The relationship between adolescents’ knowledge of climate change, perceived risk and psychosocial wellbeing.
Younger generations are believed to be more susceptible to the detrimental impacts of global climate change in the long term. The purpose of this study was to investigate the potential relationship between adolescents’ knowledge of climate change, their perceived risk and the impact thereof on their psychosocial wellbeing. A total of 137 male and female adolescents, between the ages of 15 and 18, were recruited from two private high schools in the province of Gauteng, South Africa. A non-probability, purposive sampling technique was used to select the participants. The participants completed a paper-based questionnaire consisting of four sections: demographics, knowledge of climate change, perceived risk and psychosocial wellbeing. The data was analysed according to the relevant statistical techniques, which included Cronbach’s Alpha, descriptive statistics, skewness coefficient, kurtosis estimate coefficient, Pearson’s correlation coefficient and multiple regression. The results revealed that adolescents with more climate change knowledge, display more interest towards it, engaged in less oppositional defiant behaviours and their overall functioning is impacted less. Furthermore, adolescents’ level of risk perception has an impact on their engagement in positive behaviours as well as whether they will experience emotional difficulties. The results of this study demonstrate the importance of further research within different South African school settings, in which richer data can be established. This will therefore contribute to the climate change literature as well as enhance the understanding of the potential impact adolescents’ climate change knowledge and perceived risk has on their psychosocial wellbeing.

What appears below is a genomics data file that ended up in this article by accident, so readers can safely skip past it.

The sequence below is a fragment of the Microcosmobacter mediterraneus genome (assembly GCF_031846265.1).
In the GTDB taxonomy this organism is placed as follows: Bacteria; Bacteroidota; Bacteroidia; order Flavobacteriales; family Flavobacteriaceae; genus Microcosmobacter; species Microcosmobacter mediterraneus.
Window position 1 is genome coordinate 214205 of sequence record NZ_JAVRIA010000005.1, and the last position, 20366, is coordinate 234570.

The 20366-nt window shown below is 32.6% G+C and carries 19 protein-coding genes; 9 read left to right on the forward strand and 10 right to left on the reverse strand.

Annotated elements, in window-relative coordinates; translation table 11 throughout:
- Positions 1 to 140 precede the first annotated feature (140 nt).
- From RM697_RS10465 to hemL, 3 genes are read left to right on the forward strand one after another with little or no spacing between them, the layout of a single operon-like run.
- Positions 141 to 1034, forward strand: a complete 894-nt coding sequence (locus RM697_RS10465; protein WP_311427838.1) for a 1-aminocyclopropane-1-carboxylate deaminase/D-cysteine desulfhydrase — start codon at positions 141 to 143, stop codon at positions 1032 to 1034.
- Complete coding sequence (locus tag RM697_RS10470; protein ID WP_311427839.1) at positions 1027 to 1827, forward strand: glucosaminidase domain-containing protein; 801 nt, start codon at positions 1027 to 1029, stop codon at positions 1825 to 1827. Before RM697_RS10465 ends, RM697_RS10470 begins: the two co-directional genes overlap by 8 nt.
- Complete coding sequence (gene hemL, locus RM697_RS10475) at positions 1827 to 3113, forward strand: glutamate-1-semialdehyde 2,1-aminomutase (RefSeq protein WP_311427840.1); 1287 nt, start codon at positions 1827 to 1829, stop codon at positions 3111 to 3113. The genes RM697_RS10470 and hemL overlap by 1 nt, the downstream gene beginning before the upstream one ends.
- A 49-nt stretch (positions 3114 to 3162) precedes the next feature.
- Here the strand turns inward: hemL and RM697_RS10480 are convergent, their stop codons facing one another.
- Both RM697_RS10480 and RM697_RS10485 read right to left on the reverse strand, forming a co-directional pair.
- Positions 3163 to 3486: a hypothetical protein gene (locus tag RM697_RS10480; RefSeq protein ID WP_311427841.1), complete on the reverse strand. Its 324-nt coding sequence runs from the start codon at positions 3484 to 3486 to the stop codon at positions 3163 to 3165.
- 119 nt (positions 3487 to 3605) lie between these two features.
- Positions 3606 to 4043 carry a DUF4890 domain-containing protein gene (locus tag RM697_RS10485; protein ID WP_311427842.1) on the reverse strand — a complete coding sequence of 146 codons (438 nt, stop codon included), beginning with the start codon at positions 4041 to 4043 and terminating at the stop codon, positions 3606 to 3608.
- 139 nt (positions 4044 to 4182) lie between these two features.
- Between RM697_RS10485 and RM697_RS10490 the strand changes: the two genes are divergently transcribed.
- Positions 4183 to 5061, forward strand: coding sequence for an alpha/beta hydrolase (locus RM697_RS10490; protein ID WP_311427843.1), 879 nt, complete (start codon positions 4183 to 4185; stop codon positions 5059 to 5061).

A research report submitted in partial fulfilment of the requirements for the degree of Master of Education by Coursework and Research Report in the field of Educational Psychology in the Faculty of Humanities, University of Witwatersrand, Johannesburg, 2021